Médecins Sans Frontières (MSF) started an Ebola emergency mission in Uganda, after the outbreak has been declared on September 20th.
The teams are involved in supporting the Ministry of Health (MOH) in case management and are doing health promotion, a major pillar in fighting the disease. Outreach activities take place in Mubende and Kasanda, where the first cases were identified in September, and have now started in Kampala and Masaka.
Health promotion is a vital part of fighting an epidemic. In an Ebola-response, it is one of the main pillars to tackle the outbreak.
Since the beginning, MSF has been working closely with the Ugandan Ministry of Health. MSF has been constructing Ebola Treatment Centres (ETCs) and smaller Ebola treatment Units (ETUs) and have been conducting outreach activities in areas where the virus appears. The health promotion teams go into the community and share information on infection prevention and control with health workers, community members and local leaders as well as traditional healers.
Alunga Tom is in charge of outreach activities for MSF in the Ugandan Ebola response and risk communication in Mubende, where the first cases were declared. Together with his team of over 50 health promoters he goes into the communities to pass on correct and timely messaging around the virus: “Basically, we speak about the virus and what Ebola is. We let people know how they can get the virus and who is able to spread it. People for example need to know that if you are a contact, you are not sick. You are only sick when you have begun to develop symptoms. Then the person is infectious.”
"We speak about the virus and what Ebola is. We let people know how they can get the virus and who is able to spread it. People for example need to know that if you are a contact, you are not sick. You are only sick when you have begun to develop symptoms. Then the person is infectious.”
As it is the case in many epidemics, rumors are spreading rapidly. Regina Kasule Nakabuye is one of the health promoters in Tom’s team. She experiences every day, how hard it can be to fight fake news and to pass on correct health messages to the community: “Some people are scared but others also do not believe that Ebola is there. Especially the youth around Mubende, for example, do not trust the information they hear.”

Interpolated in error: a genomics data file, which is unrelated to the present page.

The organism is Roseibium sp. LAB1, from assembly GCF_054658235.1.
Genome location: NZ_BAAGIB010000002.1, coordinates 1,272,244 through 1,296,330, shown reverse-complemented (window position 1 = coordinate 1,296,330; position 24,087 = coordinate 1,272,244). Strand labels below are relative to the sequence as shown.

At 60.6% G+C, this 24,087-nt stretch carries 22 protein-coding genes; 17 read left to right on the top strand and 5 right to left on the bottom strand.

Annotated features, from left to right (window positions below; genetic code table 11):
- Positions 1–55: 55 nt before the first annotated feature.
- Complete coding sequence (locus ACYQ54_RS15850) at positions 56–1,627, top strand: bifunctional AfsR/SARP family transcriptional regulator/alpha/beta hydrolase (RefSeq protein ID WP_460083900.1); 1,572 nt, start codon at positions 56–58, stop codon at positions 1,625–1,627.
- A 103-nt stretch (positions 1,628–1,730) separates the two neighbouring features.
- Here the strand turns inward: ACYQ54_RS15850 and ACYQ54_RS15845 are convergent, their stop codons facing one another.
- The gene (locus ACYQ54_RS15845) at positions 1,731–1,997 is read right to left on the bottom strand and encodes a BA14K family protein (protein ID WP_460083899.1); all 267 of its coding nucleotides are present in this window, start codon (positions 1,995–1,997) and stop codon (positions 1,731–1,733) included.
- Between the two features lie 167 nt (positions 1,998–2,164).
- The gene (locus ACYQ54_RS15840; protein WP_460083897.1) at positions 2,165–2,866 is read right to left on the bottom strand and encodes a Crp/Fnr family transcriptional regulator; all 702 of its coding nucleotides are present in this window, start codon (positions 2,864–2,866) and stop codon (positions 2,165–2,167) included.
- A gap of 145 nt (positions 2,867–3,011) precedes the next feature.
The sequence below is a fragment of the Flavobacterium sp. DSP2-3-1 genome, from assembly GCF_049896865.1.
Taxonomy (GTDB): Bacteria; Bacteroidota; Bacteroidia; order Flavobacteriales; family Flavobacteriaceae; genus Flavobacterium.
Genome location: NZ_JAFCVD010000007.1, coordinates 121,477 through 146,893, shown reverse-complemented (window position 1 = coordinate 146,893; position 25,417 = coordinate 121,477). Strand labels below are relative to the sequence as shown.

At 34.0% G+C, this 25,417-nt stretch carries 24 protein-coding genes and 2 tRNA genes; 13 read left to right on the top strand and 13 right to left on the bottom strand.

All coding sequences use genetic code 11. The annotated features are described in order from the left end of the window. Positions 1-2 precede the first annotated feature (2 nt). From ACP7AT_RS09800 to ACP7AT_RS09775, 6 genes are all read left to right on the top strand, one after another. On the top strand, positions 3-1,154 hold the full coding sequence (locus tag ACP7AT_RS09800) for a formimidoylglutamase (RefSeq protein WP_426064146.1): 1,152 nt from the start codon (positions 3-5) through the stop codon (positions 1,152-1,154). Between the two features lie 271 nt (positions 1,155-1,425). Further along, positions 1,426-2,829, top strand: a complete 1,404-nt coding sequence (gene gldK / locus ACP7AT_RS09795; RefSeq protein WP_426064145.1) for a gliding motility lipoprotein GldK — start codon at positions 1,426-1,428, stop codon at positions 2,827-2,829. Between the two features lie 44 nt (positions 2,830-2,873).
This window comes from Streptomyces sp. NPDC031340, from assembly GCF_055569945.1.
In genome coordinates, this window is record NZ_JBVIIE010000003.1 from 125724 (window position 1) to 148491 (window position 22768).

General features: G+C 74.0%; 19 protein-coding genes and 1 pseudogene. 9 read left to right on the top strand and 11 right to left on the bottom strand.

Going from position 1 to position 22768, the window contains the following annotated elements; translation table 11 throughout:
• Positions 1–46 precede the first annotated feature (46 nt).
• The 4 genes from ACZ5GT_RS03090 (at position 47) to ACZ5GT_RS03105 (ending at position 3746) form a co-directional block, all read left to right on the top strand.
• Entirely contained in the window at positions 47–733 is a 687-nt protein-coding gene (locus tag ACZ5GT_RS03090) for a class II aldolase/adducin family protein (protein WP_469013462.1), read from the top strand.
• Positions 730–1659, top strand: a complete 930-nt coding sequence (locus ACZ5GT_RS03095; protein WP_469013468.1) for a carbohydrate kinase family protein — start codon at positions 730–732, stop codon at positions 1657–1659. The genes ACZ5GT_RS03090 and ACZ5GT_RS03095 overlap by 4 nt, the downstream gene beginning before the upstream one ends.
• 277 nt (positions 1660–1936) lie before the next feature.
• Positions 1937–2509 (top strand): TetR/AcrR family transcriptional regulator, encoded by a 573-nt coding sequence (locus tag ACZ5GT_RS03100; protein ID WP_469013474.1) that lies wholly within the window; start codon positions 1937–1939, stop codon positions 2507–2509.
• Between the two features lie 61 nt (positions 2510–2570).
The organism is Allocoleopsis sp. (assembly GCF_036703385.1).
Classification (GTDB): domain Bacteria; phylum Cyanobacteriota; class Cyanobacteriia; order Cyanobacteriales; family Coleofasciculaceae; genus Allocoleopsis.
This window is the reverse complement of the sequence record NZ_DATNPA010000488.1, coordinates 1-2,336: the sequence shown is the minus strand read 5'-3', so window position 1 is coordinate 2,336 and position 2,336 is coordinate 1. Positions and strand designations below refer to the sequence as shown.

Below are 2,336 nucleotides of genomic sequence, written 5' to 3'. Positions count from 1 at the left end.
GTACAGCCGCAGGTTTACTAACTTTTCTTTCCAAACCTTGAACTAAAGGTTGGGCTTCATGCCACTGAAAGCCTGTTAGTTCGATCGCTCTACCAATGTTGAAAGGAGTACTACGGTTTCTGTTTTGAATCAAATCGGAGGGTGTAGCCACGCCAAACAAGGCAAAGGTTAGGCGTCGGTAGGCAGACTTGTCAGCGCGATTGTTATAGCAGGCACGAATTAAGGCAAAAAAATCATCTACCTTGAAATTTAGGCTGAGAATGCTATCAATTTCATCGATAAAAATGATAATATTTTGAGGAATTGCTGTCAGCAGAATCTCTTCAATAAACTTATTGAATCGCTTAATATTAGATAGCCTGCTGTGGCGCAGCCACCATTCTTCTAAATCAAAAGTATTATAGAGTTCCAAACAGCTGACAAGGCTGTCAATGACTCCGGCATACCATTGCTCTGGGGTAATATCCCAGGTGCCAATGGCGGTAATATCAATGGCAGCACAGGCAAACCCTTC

The community in the area are mainly farmers and people are depending on petty jobs. They suffered during the lockdown due to COVID-19, since they had no income. “There is a big link between COVID-19 and Ebola because people still remember how it was back then and now they are afraid it will happen again”, explains Regina. “But we are very patient with them, and we try to be as down to earth as possible. We present the messages in a way that people understand. And we repeat ourselves if needed.”
Tom Alunga explains: “Every day, my team is dispatched in different groups. Some work closely with the contact tracers and try to prevent resistance by the communities. If they have the right information, we reduce fear, and people are more transparent about potential contacts. The second team is attached to the field investigators by the MOH. If there is an alert about a potential case in the communities, they visit the place to gather the details.”
There is a big need for information, especially if a person shows Ebola-symptoms and needs to be evacuated: to reassure the family of the patient, to avoid rumors but also to prepare contact tracing straight away. Additionally, a third team called “flying health promoters” are deployed if special needs are identified during the outreach activities. These needs could either be psychosocial support or social support in case basic food items are required in a household, for example if people are self-isolating after having been identified as contacts.
"We need to go to the people and teach them. They don’t know how Ebola is spread. They do not know that if someone has Ebola, it does not mean that they have to die. People can get well again. And those people who have had Ebola, the moment they leave the hospital, they are ok. Don’t run, don’t discriminate them, don’t talk about them – they are also fine like you."
Information is needed to prevent Ebola but even beyond that. Survivors face strong stigmatisation once they leave the ETCs or ETUs. People fear them and keep their distance which can create tensions and often also leads to marginalisation of the survivors. Regina is convinced, there is still a long way to go: “We are working really hard and will continue to do so to reach as many people as possible. A lot of sensitisation is needed. We continue to go to the villages, we follow up on issues and we go where the survivors are and give the right information about Ebola and its transmission.”